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Pat McCrory: Congress should ‘revisit the 1964 Civil Rights Act’ to allow segregated bathrooms

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North Carolina Gov. Pat McCrory (R) asserted on Wednesday that the U.S. Congress should review the entire 1964 Civil Rights Act because he did not like the way the Department of Justice was using it to protect transgender bathroom rights.

Speaking to CNN host Jake Tapper on Wednesday, McCrory accused Democrats of starting a fight over transgender bathroom rights by passing an ordinance in the City of Charlotte that allowed transgender people to visit public restrooms that correspond to their gender identity.

“I think that this was an argument that we didn’t need to have,” McCrory opined. “But this is an agenda by the far left. And for some reason, the national media is saying the far right brought this up. I had no interest in this subject.”

“But the Justice Department is basically making a civil rights claim that every private sector employer in the U.S. and every university in the United States must have gender expression or gender identity bathroom choices for individuals,” the governor complained.

Tapper pointed out that transgender children “have a very difficult time fitting in, they have very high suicide rates.”

“What are you telling the teachers at schools in North Carolina where, say, a 12-year-old who identifies as a girl, though her birth certificate says boy, what do you tell teachers about her if she’s using the girl’s bathroom?” the CNN host wondered.

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McCrory argued that the solution was to “make special circumstances” by allowing the transgender girl to use a segregated bathroom.

“But now the Civil Right Division of the U.S. Justice Department has deemed those types of arrangements to be discriminatory,” McCrory remarked.

“You just said you were sensitive to a child’s needs?” Tapper noted. “Are you not making that child’s life much more difficult?”

“I’m also worried about the other kids,” McCrory replied. “There’s an expectation of privacy for the other girls or other boys.”

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“Can you imagine the potential problem there?” he continued. “And so we need to look through these problems and not throw hand grenades at these issues because it’s a new sensitive issue on all sides, for families, for young girls and boys, and for the transgender population.”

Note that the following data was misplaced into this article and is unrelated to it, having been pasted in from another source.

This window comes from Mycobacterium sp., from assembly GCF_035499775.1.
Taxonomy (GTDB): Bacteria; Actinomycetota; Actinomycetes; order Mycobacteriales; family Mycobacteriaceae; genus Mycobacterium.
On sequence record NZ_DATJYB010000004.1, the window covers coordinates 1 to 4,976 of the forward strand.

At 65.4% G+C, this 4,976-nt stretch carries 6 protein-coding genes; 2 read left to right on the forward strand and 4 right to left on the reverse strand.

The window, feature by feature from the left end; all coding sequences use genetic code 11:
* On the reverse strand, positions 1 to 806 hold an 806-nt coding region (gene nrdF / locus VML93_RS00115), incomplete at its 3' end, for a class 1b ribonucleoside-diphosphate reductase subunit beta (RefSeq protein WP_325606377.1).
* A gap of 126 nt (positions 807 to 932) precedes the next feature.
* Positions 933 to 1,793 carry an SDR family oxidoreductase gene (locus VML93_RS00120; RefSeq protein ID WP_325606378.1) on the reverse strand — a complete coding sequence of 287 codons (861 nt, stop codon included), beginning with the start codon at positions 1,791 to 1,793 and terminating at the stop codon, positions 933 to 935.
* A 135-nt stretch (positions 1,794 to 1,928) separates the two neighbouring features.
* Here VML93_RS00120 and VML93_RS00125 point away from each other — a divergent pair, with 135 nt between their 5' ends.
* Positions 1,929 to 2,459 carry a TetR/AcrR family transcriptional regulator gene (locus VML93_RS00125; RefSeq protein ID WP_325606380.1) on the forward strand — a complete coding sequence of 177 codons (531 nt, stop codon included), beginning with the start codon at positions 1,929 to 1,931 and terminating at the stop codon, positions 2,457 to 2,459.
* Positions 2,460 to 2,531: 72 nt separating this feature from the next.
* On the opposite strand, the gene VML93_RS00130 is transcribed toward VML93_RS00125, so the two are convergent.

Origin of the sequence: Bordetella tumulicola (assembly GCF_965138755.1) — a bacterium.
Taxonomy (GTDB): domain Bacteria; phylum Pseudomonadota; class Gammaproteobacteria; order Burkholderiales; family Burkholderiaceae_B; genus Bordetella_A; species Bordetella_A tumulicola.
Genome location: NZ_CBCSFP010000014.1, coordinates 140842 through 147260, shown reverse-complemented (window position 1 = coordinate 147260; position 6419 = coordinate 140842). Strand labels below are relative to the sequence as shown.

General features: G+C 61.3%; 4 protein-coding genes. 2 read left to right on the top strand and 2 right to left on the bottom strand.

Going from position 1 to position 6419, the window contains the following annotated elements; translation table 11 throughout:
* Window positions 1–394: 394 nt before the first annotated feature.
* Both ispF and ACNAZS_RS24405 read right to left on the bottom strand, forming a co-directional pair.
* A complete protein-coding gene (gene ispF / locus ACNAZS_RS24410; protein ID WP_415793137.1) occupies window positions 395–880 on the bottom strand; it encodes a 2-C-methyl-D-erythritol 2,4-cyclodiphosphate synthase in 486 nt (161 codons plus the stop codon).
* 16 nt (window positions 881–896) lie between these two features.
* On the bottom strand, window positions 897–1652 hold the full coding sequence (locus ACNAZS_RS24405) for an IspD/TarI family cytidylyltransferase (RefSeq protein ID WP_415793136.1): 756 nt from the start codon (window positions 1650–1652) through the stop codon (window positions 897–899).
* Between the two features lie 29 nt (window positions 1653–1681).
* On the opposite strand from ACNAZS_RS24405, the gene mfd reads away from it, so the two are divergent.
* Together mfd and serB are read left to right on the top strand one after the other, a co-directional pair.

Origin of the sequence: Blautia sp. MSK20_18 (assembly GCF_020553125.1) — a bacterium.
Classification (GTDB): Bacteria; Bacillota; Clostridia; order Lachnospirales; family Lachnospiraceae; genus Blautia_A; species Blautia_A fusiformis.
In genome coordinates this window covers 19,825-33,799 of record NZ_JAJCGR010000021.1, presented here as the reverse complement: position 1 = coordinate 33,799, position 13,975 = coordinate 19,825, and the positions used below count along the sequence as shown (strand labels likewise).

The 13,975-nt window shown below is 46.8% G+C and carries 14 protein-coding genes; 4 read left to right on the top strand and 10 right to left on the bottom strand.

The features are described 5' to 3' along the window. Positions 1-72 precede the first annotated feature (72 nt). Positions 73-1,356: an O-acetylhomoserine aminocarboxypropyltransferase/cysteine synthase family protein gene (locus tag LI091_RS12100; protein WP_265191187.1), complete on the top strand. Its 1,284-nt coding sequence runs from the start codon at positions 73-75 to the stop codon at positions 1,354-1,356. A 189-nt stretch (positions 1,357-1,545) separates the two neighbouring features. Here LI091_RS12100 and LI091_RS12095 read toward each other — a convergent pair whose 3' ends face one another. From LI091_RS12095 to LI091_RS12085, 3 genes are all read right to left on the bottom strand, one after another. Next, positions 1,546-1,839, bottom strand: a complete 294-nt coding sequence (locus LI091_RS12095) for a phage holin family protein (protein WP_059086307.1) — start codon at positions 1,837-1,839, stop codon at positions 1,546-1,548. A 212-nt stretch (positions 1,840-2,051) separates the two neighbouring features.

“But to have the Justice Department come out with a massive interpretation of the Civil Rights Act for every employer in the United States now is something that I think need clarification by the federal courts.”

In fact, McCrory suggested that Congress should take a look at gutting the entire Civil Rights Act over the issue.

“I think there’s a time where the Republicans and the Democrats in this Congress need to revisit the 1964 Civil Rights Act, and revisit all this issue,” the first-term governor opined. “Because these are complex issues and North Carolina for whatever reason politically has become the target by the left on this agenda.”

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Walmart got a $2.2 billion tax cut — now it’s laying off workers

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Walmart announced it will lay off hundreds of workers in North Carolina despite receiving billions in tax cuts that the Republican Party and President Trump claimed would spur job growth.

The giant retailer will lay off about 570 employees and close its corporate office near the Charlotte airport, despite signing a 12-year lease just four years earlier, the Charlotte Business Journal reported.

The work done at the Charlotte facility will be outsourced to a firm in Arkansas, according to the report.

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Amazon, Google and Facebook warrant antitrust scrutiny for many reasons – not just because they’re large

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There’s a growing chorus of U.S. politicians, antitrust scholars and consumer watchdogs calling for stricter antitrust treatment of Amazon, Google, Facebook and other tech giants. Some even say they should be broken up.

Most recently, U.S. lawmakers launched a sweeping review to determine if these companies have become so big and powerful that they are stifling competition and harming consumers, while federal regulators are also gearing up to take action.

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Hacker used $35 computer to steal restricted NASA data

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A hacker used a tiny Raspberry Pi computer to infiltrate NASA's Jet Propulsion Laboratory network, stealing sensitive data and forcing the temporary disconnection of space-flight systems, the agency has revealed.

The April 2018 attack went undetected for nearly a year, according to an audit report issued on June 18, and an investigation is still underway to find the culprit.

A Raspberry Pi is a credit-card sized device sold for about $35 that plugs into home televisions and is used mainly to teach coding to children and promote computing in developing countries.

Prior to detection, the attacker was able to exfiltrate 23 files amounting to approximately 500 megabytes of data, the report from NASA's Office of inspector General said.

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